What does trademark mean? To answer that question, it would be useful to know exactly what a trademark is. Trademarks protect the intellectual property and use of a specific idea or symbol, and can be very useful for a business or person with a distinct brand.

What Do Those Copyright and Trademark Symbols Really Mean?

For copyrights, the law is there to make sure that certain distinct creative works are protected. Copyright law, however, protects works, not procedures or ideas.

Trademark law protects certain words or designs, and their variations and combinations, that distinguish a brand. Trademarks help companies keep their own distinct brand as compared to others.

As examples, various songs and books have their protection through copyright law. In contrast, company names and certain unique words have their protection through trademark law.

Trademarks are very useful for businesses that want to use brands to help customers easily distinguish their company and product. These symbols make it easy for consumers to know where a product or service is coming from. Trademarks also make it so that companies are interested in building their brand through providing high-quality products and services.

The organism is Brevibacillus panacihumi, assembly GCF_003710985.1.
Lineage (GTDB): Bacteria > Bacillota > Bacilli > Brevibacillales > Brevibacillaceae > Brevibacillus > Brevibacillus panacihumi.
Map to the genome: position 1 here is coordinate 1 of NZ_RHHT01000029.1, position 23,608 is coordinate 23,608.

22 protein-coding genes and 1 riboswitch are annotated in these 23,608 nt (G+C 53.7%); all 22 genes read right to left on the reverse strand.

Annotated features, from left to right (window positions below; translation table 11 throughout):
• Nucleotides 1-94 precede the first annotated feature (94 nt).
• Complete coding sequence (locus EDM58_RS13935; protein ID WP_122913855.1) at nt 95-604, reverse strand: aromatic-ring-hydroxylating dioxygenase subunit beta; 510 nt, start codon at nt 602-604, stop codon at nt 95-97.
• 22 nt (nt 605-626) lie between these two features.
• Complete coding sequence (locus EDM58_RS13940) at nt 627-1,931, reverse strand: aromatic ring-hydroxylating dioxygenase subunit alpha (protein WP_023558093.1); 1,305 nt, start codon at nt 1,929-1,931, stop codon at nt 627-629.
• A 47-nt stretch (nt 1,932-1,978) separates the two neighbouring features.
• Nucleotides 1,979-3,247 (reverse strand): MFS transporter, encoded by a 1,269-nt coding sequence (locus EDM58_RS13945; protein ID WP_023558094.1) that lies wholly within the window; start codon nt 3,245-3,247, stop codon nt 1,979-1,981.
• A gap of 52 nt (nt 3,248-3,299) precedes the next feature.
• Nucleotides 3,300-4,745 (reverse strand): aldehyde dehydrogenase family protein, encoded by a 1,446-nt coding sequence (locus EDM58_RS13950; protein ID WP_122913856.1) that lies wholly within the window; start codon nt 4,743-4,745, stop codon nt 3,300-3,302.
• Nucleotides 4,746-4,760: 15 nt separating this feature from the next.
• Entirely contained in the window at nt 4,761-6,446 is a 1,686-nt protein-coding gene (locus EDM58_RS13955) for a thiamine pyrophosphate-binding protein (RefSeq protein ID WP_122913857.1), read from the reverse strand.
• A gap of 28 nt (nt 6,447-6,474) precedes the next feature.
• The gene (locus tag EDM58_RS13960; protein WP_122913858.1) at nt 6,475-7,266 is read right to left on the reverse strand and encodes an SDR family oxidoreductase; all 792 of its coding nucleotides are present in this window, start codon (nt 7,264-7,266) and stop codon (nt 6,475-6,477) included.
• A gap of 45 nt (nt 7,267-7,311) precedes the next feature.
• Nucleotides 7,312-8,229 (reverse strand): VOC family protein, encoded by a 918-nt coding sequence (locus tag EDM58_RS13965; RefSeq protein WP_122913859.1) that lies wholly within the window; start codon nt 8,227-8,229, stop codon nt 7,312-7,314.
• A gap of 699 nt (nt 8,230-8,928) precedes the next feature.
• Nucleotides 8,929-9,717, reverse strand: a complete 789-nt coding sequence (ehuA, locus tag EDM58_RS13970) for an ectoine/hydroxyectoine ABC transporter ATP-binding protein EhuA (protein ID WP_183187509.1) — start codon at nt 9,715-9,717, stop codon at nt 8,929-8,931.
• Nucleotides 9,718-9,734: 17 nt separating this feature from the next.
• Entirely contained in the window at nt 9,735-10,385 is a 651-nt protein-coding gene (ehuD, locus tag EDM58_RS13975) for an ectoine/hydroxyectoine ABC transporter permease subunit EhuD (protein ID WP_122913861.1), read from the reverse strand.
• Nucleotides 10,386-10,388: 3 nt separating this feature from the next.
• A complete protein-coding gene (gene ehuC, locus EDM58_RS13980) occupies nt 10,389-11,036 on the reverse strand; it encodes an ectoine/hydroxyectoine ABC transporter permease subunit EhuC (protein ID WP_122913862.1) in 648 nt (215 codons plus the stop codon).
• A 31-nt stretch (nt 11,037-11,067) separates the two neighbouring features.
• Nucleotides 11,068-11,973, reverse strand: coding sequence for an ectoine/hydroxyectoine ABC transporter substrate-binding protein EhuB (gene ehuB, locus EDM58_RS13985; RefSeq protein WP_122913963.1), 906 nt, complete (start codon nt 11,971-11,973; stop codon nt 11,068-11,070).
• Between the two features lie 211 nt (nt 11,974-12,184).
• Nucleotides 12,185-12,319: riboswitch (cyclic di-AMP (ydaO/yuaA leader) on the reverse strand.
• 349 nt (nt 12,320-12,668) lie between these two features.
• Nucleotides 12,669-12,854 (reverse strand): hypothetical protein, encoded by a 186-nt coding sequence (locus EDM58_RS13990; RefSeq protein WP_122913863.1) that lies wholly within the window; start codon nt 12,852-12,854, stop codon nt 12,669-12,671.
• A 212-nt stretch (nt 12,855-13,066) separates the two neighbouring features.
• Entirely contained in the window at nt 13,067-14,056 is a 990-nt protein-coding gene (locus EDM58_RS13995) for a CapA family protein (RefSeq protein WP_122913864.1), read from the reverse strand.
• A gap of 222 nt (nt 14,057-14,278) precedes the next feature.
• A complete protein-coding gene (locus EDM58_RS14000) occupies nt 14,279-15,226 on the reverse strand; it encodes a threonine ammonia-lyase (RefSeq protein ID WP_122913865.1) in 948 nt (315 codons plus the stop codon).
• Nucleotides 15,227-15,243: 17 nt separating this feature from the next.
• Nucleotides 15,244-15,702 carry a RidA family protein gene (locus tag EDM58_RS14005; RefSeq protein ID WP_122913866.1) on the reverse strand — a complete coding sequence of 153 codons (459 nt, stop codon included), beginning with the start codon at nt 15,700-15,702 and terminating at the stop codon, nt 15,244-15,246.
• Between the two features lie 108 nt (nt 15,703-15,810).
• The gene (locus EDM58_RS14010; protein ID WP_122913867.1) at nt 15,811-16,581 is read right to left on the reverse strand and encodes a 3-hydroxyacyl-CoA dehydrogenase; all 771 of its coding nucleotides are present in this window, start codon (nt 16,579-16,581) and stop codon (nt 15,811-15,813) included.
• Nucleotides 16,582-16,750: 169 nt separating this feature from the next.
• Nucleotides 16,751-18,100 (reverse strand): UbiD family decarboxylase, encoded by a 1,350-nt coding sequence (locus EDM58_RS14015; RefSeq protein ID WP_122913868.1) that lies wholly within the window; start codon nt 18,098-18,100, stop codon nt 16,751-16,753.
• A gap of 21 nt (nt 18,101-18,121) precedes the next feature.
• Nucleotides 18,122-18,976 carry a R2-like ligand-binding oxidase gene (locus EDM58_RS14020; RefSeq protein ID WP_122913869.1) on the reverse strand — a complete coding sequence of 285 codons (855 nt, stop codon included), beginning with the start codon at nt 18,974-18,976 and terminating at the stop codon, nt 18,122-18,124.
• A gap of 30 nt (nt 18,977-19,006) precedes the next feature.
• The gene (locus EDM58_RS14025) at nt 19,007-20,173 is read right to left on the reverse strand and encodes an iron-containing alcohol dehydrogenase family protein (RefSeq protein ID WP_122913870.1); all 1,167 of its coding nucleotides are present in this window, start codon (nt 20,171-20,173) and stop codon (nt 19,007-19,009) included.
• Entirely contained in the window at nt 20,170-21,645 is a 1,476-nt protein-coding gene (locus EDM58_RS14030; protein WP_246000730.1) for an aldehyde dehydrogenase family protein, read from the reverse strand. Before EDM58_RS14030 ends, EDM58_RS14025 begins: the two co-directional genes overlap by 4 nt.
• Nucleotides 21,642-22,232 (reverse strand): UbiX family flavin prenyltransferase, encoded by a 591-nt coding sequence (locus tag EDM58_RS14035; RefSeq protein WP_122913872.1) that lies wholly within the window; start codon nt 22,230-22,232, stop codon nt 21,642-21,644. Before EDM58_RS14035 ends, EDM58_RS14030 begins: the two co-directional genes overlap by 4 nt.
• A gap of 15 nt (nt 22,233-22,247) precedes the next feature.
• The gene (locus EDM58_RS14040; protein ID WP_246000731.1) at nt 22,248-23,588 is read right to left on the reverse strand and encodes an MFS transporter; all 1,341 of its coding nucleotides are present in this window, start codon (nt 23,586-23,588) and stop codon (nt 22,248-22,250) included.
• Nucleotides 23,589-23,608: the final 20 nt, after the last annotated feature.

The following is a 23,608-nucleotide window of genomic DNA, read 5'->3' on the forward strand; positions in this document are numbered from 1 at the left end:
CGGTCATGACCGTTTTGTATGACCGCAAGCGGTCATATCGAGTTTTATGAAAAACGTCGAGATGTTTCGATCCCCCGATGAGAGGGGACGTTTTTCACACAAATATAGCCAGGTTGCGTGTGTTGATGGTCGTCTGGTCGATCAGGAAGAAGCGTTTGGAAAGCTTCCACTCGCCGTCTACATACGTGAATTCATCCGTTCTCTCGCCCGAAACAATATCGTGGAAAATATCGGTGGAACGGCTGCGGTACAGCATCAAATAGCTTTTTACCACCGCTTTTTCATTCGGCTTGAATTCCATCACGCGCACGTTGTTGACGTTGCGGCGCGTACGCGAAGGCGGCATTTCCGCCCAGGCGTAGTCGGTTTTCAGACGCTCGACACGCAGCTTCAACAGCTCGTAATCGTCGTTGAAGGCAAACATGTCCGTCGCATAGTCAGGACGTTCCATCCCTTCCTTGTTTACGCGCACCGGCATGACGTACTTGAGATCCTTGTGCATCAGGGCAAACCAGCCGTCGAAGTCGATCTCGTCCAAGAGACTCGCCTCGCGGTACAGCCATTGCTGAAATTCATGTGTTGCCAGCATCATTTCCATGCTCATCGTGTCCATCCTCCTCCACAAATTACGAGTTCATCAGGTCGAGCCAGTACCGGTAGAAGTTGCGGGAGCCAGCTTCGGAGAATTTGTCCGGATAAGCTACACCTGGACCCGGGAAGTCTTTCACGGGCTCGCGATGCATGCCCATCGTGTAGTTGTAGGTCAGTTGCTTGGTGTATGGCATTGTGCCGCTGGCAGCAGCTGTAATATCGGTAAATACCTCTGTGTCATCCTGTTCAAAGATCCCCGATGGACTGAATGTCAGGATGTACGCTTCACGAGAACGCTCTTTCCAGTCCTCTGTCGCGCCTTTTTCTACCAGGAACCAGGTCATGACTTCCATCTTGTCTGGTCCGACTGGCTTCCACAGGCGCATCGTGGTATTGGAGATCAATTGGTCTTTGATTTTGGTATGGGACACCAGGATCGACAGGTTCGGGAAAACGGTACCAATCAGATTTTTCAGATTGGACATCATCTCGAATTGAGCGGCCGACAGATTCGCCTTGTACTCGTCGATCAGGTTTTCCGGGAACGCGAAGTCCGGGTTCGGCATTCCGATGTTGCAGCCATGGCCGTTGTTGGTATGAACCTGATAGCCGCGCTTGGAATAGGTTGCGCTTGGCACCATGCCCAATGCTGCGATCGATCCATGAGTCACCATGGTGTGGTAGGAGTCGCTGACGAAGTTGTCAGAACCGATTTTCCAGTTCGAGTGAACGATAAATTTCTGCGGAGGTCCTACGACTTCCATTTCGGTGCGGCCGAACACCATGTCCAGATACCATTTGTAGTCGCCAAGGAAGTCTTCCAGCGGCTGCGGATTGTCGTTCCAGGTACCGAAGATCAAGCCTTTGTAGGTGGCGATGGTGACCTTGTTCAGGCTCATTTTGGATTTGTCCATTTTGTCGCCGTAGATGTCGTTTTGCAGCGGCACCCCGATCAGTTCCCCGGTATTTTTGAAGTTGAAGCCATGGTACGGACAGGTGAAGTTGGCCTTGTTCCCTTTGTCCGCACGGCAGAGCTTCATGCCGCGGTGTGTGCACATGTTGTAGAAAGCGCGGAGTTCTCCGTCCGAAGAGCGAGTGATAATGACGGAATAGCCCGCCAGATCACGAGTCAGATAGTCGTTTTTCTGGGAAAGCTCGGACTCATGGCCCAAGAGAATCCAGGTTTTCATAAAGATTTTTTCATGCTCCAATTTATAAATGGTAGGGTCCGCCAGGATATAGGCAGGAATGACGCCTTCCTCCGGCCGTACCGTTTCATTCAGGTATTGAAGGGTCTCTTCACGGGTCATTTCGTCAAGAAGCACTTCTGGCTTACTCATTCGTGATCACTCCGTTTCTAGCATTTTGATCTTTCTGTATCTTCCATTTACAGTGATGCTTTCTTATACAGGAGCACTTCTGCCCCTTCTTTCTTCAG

Work products that are registered with the Library of Congress’ Copyright division will use the symbol ©. However, even if you don’t formally register your copyright, you can still use the © symbol and have various protections under copyright law for your work.

The © symbol will let others know that your work is protected through copyright law, and therefore if others infringe on your copyright they cannot claim lack of knowledge of the copyright protection. The © symbol should be followed by the date when the copyrighted work was first published.

If you want to register your copyright formally with the Library of Congress, you can get many additional benefits and protections. These include getting certain causes of action under statute as well as gaining presumptive protection that your work is copyrighted, as anyone can do a copyright search with the Library of Congress.

Trademarks are designated through the ® and “TM” designators. However, in order to use the ® symbol, you will need to register the trademark formally with the federal government’s Patent and Trademark Office. You can, however, use the “TM” symbol freely without needing to formally register the trademark.

Under trademark law, you get certain protections automatically when you are using the distinguishable trademark in your business. However, by registering the trademark, you get many more benefits, such as knowing your trademark is proper, getting federal national use of the trademark, and that others are presumed to know your trademark is in force.

Trademarks are, however, restricted to just the industry sector or business service that is connected to the trademark. Also, those who were using your trademark in a region, without registering, prior to your use and registration of the trademark still have the right to use the trademark.